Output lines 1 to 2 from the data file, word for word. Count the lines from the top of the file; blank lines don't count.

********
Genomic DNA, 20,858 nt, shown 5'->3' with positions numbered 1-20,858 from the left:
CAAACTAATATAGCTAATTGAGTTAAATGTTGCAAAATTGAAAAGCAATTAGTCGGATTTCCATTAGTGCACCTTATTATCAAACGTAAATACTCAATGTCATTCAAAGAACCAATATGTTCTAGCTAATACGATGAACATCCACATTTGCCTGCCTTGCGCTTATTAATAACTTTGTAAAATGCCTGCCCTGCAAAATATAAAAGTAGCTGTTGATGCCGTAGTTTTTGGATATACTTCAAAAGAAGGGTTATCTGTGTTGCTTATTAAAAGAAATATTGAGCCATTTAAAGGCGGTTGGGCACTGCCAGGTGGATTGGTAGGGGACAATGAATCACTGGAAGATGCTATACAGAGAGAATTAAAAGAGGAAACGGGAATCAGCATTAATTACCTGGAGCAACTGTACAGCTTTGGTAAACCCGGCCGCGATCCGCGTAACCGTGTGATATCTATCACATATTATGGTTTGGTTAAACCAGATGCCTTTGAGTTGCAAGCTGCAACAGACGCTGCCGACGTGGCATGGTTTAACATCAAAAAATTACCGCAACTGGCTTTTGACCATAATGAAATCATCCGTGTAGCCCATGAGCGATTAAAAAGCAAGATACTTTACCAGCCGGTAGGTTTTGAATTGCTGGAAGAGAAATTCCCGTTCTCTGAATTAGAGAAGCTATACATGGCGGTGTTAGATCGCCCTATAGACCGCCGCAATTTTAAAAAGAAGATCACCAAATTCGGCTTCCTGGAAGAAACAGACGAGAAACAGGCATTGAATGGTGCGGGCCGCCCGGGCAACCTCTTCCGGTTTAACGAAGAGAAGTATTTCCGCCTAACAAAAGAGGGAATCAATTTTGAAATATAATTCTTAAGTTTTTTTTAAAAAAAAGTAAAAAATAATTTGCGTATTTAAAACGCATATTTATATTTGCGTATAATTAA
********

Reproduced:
Genomic DNA, 20,858 nt, shown 5'->3' with positions numbered 1-20,858 from the left:
CAAACTAATATAGCTAATTGAGTTAAATGTTGCAAAATTGAAAAGCAATTAGTCGGATTTCCATTAGTGCACCTTATTATCAAACGTAAATACTCAATGTCATTCAAAGAACCAATATGTTCTAGCTAATACGATGAACATCCACATTTGCCTGCCTTGCGCTTATTAATAACTTTGTAAAATGCCTGCCCTGCAAAATATAAAAGTAGCTGTTGATGCCGTAGTTTTTGGATATACTTCAAAAGAAGGGTTATCTGTGTTGCTTATTAAAAGAAATATTGAGCCATTTAAAGGCGGTTGGGCACTGCCAGGTGGATTGGTAGGGGACAATGAATCACTGGAAGATGCTATACAGAGAGAATTAAAAGAGGAAACGGGAATCAGCATTAATTACCTGGAGCAACTGTACAGCTTTGGTAAACCCGGCCGCGATCCGCGTAACCGTGTGATATCTATCACATATTATGGTTTGGTTAAACCAGATGCCTTTGAGTTGCAAGCTGCAACAGACGCTGCCGACGTGGCATGGTTTAACATCAAAAAATTACCGCAACTGGCTTTTGACCATAATGAAATCATCCGTGTAGCCCATGAGCGATTAAAAAGCAAGATACTTTACCAGCCGGTAGGTTTTGAATTGCTGGAAGAGAAATTCCCGTTCTCTGAATTAGAGAAGCTATACATGGCGGTGTTAGATCGCCCTATAGACCGCCGCAATTTTAAAAAGAAGATCACCAAATTCGGCTTCCTGGAAGAAACAGACGAGAAACAGGCATTGAATGGTGCGGGCCGCCCGGGCAACCTCTTCCGGTTTAACGAAGAGAAGTATTTCCGCCTAACAAAAGAGGGAATCAATTTTGAAATATAATTCTTAAGTTTTTTTTAAAAAAAAGTAAAAAATAATTTGCGTATTTAAAACGCATATTTATATTTGCGTATAATTAA